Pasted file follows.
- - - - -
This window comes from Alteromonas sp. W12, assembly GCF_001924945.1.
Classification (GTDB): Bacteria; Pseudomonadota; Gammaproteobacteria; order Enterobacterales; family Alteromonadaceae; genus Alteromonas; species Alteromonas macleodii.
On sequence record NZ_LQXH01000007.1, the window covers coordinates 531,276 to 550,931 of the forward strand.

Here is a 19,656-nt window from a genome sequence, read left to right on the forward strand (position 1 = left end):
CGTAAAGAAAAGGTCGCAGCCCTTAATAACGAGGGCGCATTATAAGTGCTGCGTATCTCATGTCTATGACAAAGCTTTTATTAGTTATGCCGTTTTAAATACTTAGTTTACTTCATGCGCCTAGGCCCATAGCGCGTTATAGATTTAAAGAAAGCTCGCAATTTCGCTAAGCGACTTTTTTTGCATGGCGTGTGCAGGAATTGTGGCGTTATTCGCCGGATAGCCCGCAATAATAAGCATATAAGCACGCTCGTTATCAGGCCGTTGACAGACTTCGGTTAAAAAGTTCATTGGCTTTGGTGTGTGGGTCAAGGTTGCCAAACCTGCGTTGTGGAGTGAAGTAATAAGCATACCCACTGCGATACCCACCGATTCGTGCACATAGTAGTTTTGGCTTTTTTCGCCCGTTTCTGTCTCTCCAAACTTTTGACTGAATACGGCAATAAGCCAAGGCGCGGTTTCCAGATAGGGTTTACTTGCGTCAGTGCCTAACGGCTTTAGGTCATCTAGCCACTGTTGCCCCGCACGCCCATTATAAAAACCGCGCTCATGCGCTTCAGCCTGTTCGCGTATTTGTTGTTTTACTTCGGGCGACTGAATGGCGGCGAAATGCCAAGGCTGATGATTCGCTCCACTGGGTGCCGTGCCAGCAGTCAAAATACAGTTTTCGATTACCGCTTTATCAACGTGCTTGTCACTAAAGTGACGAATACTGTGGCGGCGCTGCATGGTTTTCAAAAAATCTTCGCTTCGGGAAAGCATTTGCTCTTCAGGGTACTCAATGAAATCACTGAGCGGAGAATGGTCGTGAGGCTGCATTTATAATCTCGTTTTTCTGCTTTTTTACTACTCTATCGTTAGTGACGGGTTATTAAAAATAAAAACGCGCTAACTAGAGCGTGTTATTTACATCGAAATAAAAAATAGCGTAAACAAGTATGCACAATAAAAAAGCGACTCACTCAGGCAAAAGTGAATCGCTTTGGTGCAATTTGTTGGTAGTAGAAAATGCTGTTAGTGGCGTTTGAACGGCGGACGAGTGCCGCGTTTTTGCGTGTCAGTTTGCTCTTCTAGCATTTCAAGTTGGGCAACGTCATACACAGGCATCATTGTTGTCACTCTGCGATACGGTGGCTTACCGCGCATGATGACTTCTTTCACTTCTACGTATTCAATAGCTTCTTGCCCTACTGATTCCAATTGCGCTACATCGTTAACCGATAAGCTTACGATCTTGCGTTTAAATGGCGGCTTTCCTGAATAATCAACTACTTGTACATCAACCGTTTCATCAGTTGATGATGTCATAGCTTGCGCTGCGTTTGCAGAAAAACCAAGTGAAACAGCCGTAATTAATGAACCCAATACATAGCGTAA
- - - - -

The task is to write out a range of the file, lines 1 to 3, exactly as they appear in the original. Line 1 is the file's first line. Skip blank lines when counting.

This window comes from Alteromonas sp. W12, assembly GCF_001924945.1.
Classification (GTDB): Bacteria; Pseudomonadota; Gammaproteobacteria; order Enterobacterales; family Alteromonadaceae; genus Alteromonas; species Alteromonas macleodii.
On sequence record NZ_LQXH01000007.1, the window covers coordinates 531,276 to 550,931 of the forward strand.